Daily Market Brief 10 Aug 2018

Dollar rally gains traction as euro retreats

August 10th: Highlights

  • Global risk appetite falling
  • Sterling clinging on
  • ECB concerned about protectionism as trade concerns grow

Dollar index breaks 95.25 resistance

President Trump has long maintained that he believes that America’s global trading partners, particularly those from the developed world, have taken advantage of trade agreements to allow their currencies to weaken. While it is true that the dollar has gained longer term, President Trump (or his advisors) should look beyond the bluster of blaming others for their opportunism, even if manipulation allegations are based in fact.

Very few nations, particularly in times of recovery from a downturn, would risk the inflationary effect of a weak currency, despite the benefit to their trade balance.

The U.S. needs to look closer to home and to its corporate base which has allowed its manufacturing operations to be moved overseas in search of cheap labour and increased productivity.

While the U.S has been guided by the maxim that Apple, for example, has the capability to design great products that the consumer demands, it doesn’t have the capacity to build them at home.

This has been a major reason for the continued growth seen in U. S equity indices which saw Apple’s market cap. reach a trillion dollars but has contributed to the decline in the industrial and manufacturing infrastructure which is what the economic growth of the fifties and sixties was built upon.

Yesterday as concerns over protectionism grew, the dollar index finally broke the 95.25 resistance that has been in place for some time, reaching a high of 95.62 and closing at that level.

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Sterling managing to remain above year’s low

Following the dollar’s rally yesterday, the pound managed to close above the year’s low of 1.2818 seen earlier in the day. The dollar’s recent strength can be attributed to the widening interest rate differential, the path of Sterling which should have seen the benefit of two rate hikes this year has been strewn with concerns over Brexit. With hindsight is easy to see that the pound was doomed to fall this year, since no matter the course of negotiations between London and Brussels, Brexit meant that the UK was abandoning membership of the EU in favour of gambling on its ability to attract trade from other global markets in extremely uncertain times.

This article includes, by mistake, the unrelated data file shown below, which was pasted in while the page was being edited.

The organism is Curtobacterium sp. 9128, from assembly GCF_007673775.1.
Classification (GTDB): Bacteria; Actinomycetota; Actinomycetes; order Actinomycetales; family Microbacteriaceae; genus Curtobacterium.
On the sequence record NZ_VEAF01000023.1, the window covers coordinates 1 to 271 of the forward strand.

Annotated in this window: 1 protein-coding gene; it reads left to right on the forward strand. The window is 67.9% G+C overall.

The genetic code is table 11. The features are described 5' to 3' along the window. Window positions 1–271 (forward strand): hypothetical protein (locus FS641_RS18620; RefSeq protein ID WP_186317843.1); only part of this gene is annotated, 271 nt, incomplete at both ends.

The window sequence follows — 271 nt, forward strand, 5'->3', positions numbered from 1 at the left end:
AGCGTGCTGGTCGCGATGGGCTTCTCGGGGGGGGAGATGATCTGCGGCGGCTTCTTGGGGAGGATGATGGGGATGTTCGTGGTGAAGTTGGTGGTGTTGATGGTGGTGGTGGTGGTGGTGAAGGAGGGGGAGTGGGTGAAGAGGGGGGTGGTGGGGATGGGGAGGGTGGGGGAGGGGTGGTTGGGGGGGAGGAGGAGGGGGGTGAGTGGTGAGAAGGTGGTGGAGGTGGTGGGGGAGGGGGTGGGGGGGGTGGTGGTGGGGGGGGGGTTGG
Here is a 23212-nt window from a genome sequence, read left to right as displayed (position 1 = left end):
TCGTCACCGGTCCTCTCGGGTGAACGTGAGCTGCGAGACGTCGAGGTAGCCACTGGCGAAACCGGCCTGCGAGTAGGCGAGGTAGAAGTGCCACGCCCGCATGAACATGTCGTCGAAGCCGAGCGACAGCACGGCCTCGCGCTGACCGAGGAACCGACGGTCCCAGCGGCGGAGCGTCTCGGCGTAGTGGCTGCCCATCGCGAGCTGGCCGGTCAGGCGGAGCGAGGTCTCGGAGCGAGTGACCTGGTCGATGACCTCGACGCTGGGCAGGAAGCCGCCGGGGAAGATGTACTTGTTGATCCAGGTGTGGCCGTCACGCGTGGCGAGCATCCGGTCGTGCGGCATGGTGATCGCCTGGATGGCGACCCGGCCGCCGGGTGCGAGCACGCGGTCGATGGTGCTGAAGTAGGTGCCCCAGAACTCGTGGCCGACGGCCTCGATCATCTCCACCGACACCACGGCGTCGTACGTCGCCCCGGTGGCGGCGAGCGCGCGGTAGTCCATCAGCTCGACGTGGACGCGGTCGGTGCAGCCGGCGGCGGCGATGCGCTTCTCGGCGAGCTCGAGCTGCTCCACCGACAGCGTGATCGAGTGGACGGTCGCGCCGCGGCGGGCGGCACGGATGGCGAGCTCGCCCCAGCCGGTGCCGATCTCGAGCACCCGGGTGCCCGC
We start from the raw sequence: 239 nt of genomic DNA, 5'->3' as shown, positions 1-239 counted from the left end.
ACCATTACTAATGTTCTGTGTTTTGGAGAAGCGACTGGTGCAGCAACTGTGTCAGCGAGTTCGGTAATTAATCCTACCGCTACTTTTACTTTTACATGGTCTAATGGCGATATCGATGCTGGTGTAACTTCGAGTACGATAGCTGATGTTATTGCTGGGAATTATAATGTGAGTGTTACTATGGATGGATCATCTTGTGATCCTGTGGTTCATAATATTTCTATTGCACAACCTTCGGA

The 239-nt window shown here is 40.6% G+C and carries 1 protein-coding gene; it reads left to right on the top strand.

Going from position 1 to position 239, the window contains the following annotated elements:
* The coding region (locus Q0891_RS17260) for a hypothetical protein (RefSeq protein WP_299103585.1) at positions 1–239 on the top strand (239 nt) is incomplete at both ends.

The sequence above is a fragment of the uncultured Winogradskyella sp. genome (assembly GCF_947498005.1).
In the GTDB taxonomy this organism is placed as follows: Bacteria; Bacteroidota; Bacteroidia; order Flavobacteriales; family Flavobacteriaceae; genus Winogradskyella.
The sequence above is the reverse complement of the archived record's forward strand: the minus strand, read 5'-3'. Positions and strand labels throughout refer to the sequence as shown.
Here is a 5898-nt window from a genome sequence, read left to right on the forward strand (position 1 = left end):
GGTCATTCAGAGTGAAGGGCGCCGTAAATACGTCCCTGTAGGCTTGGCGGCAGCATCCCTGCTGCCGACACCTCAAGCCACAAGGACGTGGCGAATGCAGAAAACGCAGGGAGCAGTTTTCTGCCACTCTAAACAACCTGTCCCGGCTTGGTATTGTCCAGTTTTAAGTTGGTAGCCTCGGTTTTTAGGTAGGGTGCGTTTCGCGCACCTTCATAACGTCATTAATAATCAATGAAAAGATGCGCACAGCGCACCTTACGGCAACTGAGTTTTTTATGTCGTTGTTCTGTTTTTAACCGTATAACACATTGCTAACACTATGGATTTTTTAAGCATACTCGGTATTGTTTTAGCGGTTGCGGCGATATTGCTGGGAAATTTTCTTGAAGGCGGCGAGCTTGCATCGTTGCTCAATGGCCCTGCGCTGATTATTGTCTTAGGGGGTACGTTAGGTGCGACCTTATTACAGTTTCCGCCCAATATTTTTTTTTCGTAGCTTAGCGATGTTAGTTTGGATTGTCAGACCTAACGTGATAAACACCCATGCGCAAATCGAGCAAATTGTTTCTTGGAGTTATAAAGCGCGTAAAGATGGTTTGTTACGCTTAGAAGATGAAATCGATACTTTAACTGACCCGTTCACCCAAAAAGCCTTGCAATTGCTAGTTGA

The “feelgood factor” which favoured hope over expectation has now totally evaporated as the UK Government is deemed to have mishandled the entire process, virtually from day one and by gradually allowing Brexit to become a Party-Political issue has divided the country even further.

The pound managed to hang on close to its year’s low closing at 1.2822 versus a strengthening dollar. Against the single currency, it rallied to close at 1.1125 having, made a fresh low for 2018 earlier in the day of 1.1075.

ECB happy to see Euro decline

It is a truism in financial markets that Central Banks tend to get what they want, one of the reasons for which is that they tend to play the “long game” believing that making monetary policy today will provide them with the economic effect they desire.

Quite often those conditions, by the time they arrive have been superseded by global events.

One rarity is that markets seldom see one Central Bank doing the work of another. The recent price action surrounding the single currency confirm the truism yet again and confirm the enormous help the ECB has received in achieving its goal from the Federal Reserve.

President Trump still appears unsure of just how weak a dollar he desires, if at all. The Fed’s actions have spoken far louder than the President’s words, with the effect that despite every effort to slow the pace of imports, the trade surplus has widened, due in no small part to the strength of the greenback.

Just how the trade war will “pan out” is anyone’s guess but the ineffectual tit-for-tat measures currently being put in place will do no more than incite the growing antipathy between the U.S and China in particular.

Have a great day!

About Alan Hill

Alan has been involved in the FX market for more than 25 years and brings a wealth of experience to his content. His knowledge has been gained while trading through some of the most volatile periods of recent history. His commentary relies on an understanding of past events and how they will affect future market performance.”